Dec. 4 (Bloomberg) -- Former U.S. House Speaker Newt Gingrich of Georgia holds a lead in Iowa, where the first Republican presidential nomination votes will be cast a month from now, according to a poll released yesterday.
Gingrich has the support of 25 percent of likely caucus participants in the latest Iowa Poll from the Des Moines Register newspaper. U.S. Representative Ron Paul of Texas was next, with 18 percent, followed by former Massachusetts Governor Mitt Romney at 16 percent. Sixty percent of poll participants said they could change their minds, while 11 percent said they’re undecided before the Jan. 3 caucuses.
“This is still anyone’s game,” said J. Ann Selzer, president of West Des Moines-based Selzer & Co., which conducted the Register’s poll. “What Romney has going for him is that neither Gingrich or Paul have dealt with much scrutiny.”
U.S. Representative Michele Bachmann of Minnesota recorded support from 8 percent in the poll, the same showing as Herman Cain, the former chief executive of Godfather’s Pizza Inc. who dropped out of the race yesterday because of what he said was excessive media attention to allegations of improper sexual conduct on his part.
Perry, Santorum, Huntsman
Texas Governor Rick Perry has work to do in Iowa if he wants to regain his standing in the race, the poll shows. He has support from 6 percent of likely caucus participants. Former Senator Rick Santorum of Pennsylvania, who has spent more time in Iowa than any other candidate, also stood at 6 percent. Former Utah Governor Jon Huntsman Jr., who isn’t actively competing in Iowa, was backed by 2 percent.
The survey of 401 likely Republican caucus participants was conducted Nov. 27-30 and has a margin of error of plus or minus 4.9 percentage points.
Gingrich has the potential to increase his support in Iowa, the newspaper said in its report. More respondents choose him as their second choice than any other candidate.
A Bloomberg News poll in Iowa done Nov. 10-12 by the same polling company used by the Register showed Gingrich, Paul and Romney in a dead heat with Cain, all at around 20 percent. In the latest poll, Cain’s support had fallen to 8 percent even before he announced he would be ending his campaign.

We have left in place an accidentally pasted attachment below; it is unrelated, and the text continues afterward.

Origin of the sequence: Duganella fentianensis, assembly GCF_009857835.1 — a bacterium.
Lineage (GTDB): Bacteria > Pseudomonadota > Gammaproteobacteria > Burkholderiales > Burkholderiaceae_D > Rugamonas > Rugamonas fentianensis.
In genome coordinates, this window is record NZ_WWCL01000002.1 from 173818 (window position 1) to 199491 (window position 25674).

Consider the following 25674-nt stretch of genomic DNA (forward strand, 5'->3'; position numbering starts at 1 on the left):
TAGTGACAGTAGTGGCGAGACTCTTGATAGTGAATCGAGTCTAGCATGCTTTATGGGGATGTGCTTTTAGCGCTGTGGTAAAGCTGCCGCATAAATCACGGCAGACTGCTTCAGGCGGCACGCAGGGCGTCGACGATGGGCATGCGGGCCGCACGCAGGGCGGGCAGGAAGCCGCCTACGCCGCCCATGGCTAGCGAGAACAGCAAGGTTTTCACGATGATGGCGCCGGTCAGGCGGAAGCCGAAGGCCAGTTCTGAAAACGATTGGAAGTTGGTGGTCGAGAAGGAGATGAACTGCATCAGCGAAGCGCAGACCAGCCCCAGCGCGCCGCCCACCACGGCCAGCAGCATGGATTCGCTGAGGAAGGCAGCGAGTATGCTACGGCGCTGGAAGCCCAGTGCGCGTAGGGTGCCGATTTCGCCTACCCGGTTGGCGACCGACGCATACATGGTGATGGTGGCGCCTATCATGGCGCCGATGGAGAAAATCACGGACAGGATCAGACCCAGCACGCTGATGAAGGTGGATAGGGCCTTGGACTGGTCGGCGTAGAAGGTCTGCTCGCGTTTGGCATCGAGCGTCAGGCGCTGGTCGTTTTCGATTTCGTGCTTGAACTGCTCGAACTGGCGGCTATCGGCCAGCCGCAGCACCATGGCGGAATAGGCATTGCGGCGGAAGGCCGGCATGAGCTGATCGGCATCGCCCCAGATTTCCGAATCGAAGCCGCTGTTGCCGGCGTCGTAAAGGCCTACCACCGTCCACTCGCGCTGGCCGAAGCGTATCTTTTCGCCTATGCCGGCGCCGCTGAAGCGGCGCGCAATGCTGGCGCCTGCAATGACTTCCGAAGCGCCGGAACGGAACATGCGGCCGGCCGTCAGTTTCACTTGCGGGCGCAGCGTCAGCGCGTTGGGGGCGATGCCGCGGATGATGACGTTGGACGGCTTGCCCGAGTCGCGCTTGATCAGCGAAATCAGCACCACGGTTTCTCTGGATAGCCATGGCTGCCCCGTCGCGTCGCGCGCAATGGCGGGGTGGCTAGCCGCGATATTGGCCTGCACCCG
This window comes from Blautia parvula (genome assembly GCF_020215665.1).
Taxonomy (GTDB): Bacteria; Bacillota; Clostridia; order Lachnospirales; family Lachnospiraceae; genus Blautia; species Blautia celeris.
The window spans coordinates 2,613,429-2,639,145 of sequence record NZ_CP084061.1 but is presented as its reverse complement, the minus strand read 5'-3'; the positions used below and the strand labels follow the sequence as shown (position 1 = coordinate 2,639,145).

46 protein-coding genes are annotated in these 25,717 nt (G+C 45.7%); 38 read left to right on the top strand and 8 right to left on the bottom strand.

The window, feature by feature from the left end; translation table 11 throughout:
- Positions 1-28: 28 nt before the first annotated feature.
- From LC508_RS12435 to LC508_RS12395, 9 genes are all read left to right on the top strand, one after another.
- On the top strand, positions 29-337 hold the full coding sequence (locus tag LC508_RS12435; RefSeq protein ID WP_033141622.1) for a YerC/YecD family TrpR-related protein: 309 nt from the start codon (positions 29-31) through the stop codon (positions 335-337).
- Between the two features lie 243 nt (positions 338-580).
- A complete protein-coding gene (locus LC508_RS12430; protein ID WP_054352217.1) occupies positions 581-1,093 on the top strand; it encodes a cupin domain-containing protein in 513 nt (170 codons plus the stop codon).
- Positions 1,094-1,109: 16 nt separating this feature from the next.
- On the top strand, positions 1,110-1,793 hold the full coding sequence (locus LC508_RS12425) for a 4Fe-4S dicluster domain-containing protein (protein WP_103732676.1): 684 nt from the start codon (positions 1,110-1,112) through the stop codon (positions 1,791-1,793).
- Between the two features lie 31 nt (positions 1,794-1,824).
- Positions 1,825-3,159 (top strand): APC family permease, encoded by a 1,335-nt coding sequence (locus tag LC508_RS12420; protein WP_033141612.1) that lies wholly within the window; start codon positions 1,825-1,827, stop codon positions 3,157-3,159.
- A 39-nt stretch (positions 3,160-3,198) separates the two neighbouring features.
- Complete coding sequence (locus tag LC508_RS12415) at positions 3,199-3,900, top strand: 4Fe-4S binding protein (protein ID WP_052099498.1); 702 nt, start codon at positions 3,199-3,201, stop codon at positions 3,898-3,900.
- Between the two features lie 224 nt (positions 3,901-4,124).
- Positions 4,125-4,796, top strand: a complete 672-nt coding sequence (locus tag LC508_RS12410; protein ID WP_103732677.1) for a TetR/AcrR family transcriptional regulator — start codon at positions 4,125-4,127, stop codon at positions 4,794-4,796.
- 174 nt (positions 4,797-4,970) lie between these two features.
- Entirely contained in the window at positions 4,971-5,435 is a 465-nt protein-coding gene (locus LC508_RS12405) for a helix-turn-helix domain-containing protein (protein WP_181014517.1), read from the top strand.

Gingrich Likely Benefits
“Newt Gingrich is the likely beneficiary” of Cain’s departure, Ed Gillespie, former chairman of the Republican National Committee, said on “Fox News Sunday.” Among Cain’s backers in the Bloomberg poll, Gingrich was the second choice of 28 percent, followed by Perry at 23 percent. Romney and Paul were each the second choice of 14 percent of Cain supporters.
An NBC News/Marist poll conducted Nov. 27-29 showed Gingrich leading Romney in Iowa. Gingrich had the support of 26 percent of likely Republican caucus participants compared with 18 percent for Romney, according to the NBC News/Marist poll of 425 people. The poll has a margin of error of plus or minus 4.8 percentage points.
“I think a lot of people inside the Beltway and outside the Beltway woke up today to a very different political environment and one in which Newt Gingrich is very much for real,” said Robert Gibbs, the former White House press secretary now serving as an Obama campaign adviser, on CBS’s “Face the Nation” program.
A hard fought primary isn’t “anything unique in American politics” and a prolonged process wouldn’t hurt Republicans’ chances of winning the White House said Reince Priebus, chairman of the Republican National Committee.
“I mean Hillary Clinton and Barack Obama nearly gouged each other’s eyes out through the end of June before a national convention and guess what: Barack Obama won pretty easily,” Priebus said on NBC’s “Meet the Press” program.
Gingrich Opens Office
Gingrich, 68, opened his first campaign office in Iowa on Nov. 30, the last major candidate to do so.
In a televised Republican presidential forum last night, Gingrich defended his fiscal conservative credentials, arguing that his achievements in Congress outweigh his past support for mandating health insurance and calls to address climate change - - both opposed by Republican conservative-base voters.
Gingrich said he has come to view both his health insurance stance and his involvement in a 2008 climate change public service advertisement with former Democratic House Speaker Nancy Pelosi as mistakes.
“Newt is someone who likes to get issues that are 80 to 90 percent in the polls, and 80 percent in the polls are generally not necessarily conservative -- strong conservative issues,” rival Santorum said on ABC’s “This Week” program. “But that’s how Newt is -- has always tried to govern.’”
Romney Iowa Effort
Romney, 64, has also increased his efforts in Iowa in recent weeks, after taking a below-the-radar approach to the state for much of the year, as he sought to manage expectations.
One of Romney’s highest-profile surrogates, New Jersey Governor Chris Christie, is set to visit Iowa on Dec. 7, about a week after his campaign started television advertising there.
Romney yesterday also picked up the endorsement of the Sioux City Journal, a newspaper that circulates in northwest Iowa, a heavily Republican area.
In the televised forum, Romney defended his past position on health care when asked how he would answer Barack Obama if the Democratic president said his health-care overhaul --reviled by Republicans for requiring that everyone buy medical insurance
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